David Yonggi Cho was born Buddhist. When he was 17, he became gravely ill from tuberculosis but subsequently recovered. Attributing his healing to the God of Christianity, he became a Christian. After working as an interpreter for an American missionary and later for a Korean healing evangelist, he attended the Korean Assemblies of God Bible School. In 1958 he and his future mother-in-law founded a small church that grew to 300 in three years. It kept growing and by 1968, worship attendance was more than 10,000. In the years to come,
South Korea’s Yoido Full Gospel Church became the world’s largest-attendance congregation.
Thousands of Christian leaders from North America, Africa, Europe and Australia trekked there to understand better the new thing the Holy Spirit seemed to be doing.
Korea is about the land mass of Kentucky. Yet it’s home to five of the world’s 20 largest congregations, including the world’s largest Assembly of God, Presbyterian, Methodist and Baptist congregations, plus dozens of other churches that each draw more than 2,000 worshipers weekly. But Korean churches didn’t start setting size records until the 1960s.
What We Can Learn From Korea?
Today, Korea has one of the highest concentrations of megachurches, far more than neighboring countries like India, Japan or the Philippines—each of which has a much larger population—or than European countries where the gospel has been established much longer. Why? Fellow researcher Scott Thumma and I wrote a scholarly article to explain it. The gist: Overall, the global megachurch phenomenon is centered in new urban areas, often with a new and/or rapidly growing Christian population and growing economies, where the gospel addresses pressing social needs and where churches exploit both new formats and new technologies.
All these factors make Korea the ideal setting for megachurches to flourish.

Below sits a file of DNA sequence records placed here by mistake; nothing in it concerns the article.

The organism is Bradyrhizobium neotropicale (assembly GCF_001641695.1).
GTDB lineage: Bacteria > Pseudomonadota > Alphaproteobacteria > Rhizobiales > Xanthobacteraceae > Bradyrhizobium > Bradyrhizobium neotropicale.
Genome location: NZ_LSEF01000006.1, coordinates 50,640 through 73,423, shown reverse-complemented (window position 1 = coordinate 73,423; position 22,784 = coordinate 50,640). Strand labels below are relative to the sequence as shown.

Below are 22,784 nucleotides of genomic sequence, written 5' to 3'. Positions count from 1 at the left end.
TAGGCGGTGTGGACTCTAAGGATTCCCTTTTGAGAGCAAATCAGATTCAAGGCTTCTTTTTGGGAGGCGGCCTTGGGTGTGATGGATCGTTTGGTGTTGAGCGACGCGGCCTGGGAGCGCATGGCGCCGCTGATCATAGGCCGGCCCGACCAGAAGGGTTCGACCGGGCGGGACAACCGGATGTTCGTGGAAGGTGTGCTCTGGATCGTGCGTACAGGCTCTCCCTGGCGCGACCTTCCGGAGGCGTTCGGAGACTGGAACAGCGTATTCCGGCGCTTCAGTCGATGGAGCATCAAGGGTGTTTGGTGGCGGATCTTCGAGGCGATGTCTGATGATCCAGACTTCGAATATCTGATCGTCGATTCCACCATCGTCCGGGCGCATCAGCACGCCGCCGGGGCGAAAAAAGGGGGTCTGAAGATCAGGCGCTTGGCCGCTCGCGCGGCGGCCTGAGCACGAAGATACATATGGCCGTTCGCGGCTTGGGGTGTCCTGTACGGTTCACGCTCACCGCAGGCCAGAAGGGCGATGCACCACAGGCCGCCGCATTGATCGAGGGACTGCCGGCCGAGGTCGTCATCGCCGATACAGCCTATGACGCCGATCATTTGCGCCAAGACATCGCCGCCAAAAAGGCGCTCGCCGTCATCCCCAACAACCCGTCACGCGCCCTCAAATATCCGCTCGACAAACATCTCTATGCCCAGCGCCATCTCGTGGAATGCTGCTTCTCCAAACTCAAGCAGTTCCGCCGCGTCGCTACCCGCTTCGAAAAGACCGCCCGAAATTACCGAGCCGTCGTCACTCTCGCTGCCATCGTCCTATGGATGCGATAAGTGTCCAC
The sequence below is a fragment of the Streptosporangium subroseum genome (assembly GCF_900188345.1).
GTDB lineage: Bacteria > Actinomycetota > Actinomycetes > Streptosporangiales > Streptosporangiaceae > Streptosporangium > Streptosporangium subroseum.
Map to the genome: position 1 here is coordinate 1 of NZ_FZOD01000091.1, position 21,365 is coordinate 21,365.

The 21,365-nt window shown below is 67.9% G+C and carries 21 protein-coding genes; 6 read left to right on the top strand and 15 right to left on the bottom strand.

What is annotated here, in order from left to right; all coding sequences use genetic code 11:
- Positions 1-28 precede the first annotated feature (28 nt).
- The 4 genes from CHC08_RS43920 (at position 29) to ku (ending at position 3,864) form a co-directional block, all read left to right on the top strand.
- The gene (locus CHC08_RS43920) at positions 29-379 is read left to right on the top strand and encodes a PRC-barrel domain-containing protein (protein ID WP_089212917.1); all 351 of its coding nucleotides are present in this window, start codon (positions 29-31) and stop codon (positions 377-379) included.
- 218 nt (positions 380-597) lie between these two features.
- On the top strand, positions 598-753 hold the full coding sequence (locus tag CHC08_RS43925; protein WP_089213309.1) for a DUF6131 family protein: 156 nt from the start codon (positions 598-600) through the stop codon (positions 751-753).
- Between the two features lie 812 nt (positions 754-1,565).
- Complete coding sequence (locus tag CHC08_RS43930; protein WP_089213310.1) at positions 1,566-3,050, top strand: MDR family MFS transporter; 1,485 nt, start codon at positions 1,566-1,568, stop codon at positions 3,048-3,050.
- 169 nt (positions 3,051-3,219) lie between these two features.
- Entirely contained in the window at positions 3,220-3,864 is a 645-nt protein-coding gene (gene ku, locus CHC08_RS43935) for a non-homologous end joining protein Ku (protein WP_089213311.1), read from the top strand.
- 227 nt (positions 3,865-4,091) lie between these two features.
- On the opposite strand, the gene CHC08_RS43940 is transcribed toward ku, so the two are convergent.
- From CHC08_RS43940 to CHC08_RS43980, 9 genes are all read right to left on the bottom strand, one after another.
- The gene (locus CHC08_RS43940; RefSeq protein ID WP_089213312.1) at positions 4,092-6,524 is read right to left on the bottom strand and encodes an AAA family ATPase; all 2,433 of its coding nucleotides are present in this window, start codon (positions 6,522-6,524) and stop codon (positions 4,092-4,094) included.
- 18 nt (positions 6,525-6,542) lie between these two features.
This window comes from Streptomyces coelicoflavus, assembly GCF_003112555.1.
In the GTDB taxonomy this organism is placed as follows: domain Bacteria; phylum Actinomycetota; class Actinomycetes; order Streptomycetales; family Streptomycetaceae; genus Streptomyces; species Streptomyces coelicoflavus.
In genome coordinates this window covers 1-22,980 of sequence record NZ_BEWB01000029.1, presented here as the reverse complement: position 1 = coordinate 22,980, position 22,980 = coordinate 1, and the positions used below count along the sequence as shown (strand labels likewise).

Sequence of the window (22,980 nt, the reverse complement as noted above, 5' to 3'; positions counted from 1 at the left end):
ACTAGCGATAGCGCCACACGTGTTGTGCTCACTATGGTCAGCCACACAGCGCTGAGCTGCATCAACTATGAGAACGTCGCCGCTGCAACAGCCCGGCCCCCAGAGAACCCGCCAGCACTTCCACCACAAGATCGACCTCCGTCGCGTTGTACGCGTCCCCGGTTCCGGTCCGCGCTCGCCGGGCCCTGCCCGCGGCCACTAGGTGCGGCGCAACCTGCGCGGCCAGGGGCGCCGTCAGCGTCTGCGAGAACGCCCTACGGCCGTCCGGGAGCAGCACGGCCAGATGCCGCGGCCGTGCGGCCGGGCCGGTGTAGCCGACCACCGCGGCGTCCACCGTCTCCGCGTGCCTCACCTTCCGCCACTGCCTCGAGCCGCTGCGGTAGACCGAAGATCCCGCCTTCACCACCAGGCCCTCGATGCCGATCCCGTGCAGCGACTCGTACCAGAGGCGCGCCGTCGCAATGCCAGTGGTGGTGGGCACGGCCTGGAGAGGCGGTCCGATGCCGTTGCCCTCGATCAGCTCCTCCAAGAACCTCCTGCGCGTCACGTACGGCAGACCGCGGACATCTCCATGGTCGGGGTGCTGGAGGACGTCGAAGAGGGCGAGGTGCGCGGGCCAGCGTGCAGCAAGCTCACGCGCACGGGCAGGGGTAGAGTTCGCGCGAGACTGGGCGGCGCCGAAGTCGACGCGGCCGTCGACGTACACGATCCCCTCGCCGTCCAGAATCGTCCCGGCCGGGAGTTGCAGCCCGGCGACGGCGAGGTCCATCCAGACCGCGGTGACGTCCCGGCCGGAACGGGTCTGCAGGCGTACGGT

As Yoido Church grew and Yonggi Cho became physically ill trying to do so much of the work himself, he devised an approach to member organization that:
utilized lay leadership and small home fellowships.
This hierarchical network of small groups simultaneously offered a way to provide social intimacy, personal prayer and pastoral care to thousands while also employing volunteer energy from the wives of poor laborers who had recently arrived in the rapidly growing urban area.
These women were organized, trained and empowered to be leaders at a time when Korean females had very little power in society. Additionally, this structure provided, in part, an urban replication of the small village system they had recently left.
Fellow researchers Scott Thumma and Warren Bird wrote a scholarly article trying to explain it, but the main reason is God´s Providence that can provide the answer:
According to the section 3.3 of the Divine Principle:
Korea, then, is the nation in the East where Christ will return. Let us examine from the viewpoint of the Principle the various ways in which Korea has become qualified to receive Christ at the Second Advent. As the nation to which the Messiah returns, Korea had to meet the following qualifications.